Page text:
TAMPA — Rumor has it that after 59 years as a real estate agent and a career that includes creating a subdivision and negotiating a land deal for a mall, 92-year-old Jeanne Coyle Sargent is considering retiring this year.
“The rumor is true,” Coyle Sargent said. She then added with a laugh, “Maybe. I want to retire. But maybe it will be next year so I can retire after 60 years. I’d like to make it to 60.”
So, 2022 will be her last year in real estate?
“Maybe,” Coyle Sargent said with another laugh.
Coyle Sargent has been considering walking away from the business since she was 65.
Every year, she tells herself this is her final year. And, every year, she decides to work another year.
“I’ll probably retire before her,” said daughter Gina Coyle, 61, who has been working with her mother since 1993. “This is mom’s love. This is like her baby.”
Coyle Sargent is “pretty sure” she is the area’s oldest real estate agent. “Everyone else who started around the same time as I did has died. How long will I do this for? For as long as I can move.”
Initially, real estate was a temporary fix for her family’s financial problems.
It was 1962. The oldest of her four kids was 12, the youngest was 2 and her first husband, the late Dan Coyle, had health issues.
“I figured out that we needed $2,500 for us just to live,” Coyle Sargent said. “Someone suggested I get into real estate. I sold six houses pretty quickly and realized I was good at it.”
Coyle Sargent couldn’t remember her first sale, but the Tampa Bay Times found her first real estate ad.
Published April 28, 1963, the ad is for a “spacious older home in Plant High area.” The home had three bedrooms, a “large living room” and a detached playroom.
“Homes like that were selling for $10,000 back then,” she said. “You could get it for $500 down. Today, it might cost more than a million.”
She spent her early years working for other firms before branching out on her own in the early 1970s and forming Coyle Realty, which she still runs out of 3216 W. Bay to Bay Blvd.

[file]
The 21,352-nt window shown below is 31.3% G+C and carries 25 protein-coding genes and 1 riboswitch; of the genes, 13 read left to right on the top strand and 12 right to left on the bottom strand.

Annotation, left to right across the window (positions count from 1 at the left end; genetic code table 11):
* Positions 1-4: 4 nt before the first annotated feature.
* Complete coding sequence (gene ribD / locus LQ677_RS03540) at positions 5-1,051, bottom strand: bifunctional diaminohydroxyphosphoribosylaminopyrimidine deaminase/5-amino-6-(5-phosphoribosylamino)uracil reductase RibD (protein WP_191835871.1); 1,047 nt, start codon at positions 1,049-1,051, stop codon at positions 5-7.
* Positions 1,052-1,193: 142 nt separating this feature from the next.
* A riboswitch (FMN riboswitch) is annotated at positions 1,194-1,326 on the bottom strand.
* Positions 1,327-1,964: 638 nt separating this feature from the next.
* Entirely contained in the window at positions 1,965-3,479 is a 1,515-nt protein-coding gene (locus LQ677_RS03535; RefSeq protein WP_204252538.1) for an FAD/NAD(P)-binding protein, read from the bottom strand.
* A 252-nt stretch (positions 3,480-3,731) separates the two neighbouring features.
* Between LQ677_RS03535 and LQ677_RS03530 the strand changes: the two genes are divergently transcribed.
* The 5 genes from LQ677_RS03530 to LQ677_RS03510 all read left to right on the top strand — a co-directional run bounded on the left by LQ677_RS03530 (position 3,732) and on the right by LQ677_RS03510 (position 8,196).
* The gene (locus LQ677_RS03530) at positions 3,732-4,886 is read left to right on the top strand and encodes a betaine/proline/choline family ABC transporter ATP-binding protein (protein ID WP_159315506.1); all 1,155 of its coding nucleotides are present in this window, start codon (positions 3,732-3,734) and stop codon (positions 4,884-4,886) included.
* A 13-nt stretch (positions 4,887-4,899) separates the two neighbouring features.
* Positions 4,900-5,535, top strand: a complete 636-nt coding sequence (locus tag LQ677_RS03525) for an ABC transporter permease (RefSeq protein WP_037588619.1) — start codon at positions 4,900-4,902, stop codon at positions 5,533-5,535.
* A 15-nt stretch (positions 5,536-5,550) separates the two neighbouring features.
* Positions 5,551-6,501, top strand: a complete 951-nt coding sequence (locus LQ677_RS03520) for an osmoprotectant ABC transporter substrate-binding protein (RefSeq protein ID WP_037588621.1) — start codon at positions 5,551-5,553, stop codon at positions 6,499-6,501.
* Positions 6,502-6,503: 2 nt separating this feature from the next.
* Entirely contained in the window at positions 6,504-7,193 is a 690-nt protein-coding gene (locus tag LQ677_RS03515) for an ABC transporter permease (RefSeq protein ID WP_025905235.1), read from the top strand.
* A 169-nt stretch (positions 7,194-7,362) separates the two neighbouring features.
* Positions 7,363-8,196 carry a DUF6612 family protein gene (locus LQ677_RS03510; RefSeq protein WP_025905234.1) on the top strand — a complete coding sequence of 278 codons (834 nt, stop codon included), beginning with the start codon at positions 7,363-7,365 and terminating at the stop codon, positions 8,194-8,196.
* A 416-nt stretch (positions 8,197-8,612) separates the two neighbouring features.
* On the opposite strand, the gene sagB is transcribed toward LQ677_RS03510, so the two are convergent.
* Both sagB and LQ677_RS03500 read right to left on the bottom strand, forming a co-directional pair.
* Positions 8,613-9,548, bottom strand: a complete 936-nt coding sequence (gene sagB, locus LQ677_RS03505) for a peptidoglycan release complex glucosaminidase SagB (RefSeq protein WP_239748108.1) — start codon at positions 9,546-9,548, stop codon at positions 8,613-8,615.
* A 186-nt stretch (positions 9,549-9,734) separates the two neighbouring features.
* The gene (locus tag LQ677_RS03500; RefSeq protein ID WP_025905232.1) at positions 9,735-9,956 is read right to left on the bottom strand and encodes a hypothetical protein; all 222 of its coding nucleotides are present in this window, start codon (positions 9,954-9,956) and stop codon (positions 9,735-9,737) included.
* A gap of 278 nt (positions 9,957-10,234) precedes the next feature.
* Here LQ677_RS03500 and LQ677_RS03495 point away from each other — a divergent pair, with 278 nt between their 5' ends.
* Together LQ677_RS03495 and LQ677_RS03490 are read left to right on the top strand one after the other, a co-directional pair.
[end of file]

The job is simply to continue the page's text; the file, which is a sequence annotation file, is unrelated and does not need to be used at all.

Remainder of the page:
Due to the gas crisis, it was a tough time to start a company, she said. Clients canceled appointments because a home was too far a drive. Coyle Sargent regularly walked miles to show off a house.
She recalls spending months that e year showing dozens of houses to one client. When Coyle Sargent found the “perfect one,” she said, “the buyer told me that it was everything she’d ever wanted in a house. But she said she just didn’t like it. It was then I decided I needed to get into commercial real estate too. That’s more about numbers.”
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One of the first commercial properties Coyle Sargent took on was Harbour Island in 1974, when it was a phosphate loading terminal. Another agent closed that deal before she could, and the island was later redeveloped into a downtown gated community.
But, within the next few years, Coyle Sargent’s realty company began closing major deals.
In 1976, according to Tampa Bay Times archives, she helped create Carrollwood’s Lake Ellen Beach Park subdivision. The Eckhart family owned nine homes on one piece of property. They hired Coyle Sargent to sell the land. She suggested breaking it into nine parcels.
It was such a unique process back then, the Times reported, the county had to “walk” Coyle Sargent through the “first of its kind” process of a real estate agent forming a planned development with a homeowner’s association.
In 1979, her company negotiated the sale of Graves Dairy to Federated Department Stores Inc. That land was turned into the Brandon Town Center, now the Westfield Brandon.
A few years later, her company closed the deal on a dairy that developers used for much of the Summerfield Crossings community, but she could not recall specifics.
“Those areas have changed a lot,” Coyle Sargent said. “They went from cows to traffic.”
Her largest commission was one of her more recent commercial sales.
In 2019, Coyle Sargent said, she sold a Tampa warehouse property for around $3 million. She would not disclose the address or seller.
“She absolutely came alive during that deal,” her daughter said. “But it was never about the money she earned. It was about making the money for the client.”
That client, Coyle Sargent said, is now “semi-retired.”
And that, she said, is why she keeps putting off her retirement.
“How else will I have the opportunity to experience that type of joy?” Coyle Sargent said. “There is so much happiness and excitement when I find someone their first home or help someone sell a property that leads to retirement. When you love what you do and can still do it, it’s hard to give it up.”
Correction: Jeanne Coyle Sargent wants to make it to 60 years in real estate. The story has been updated because it had the wrong number.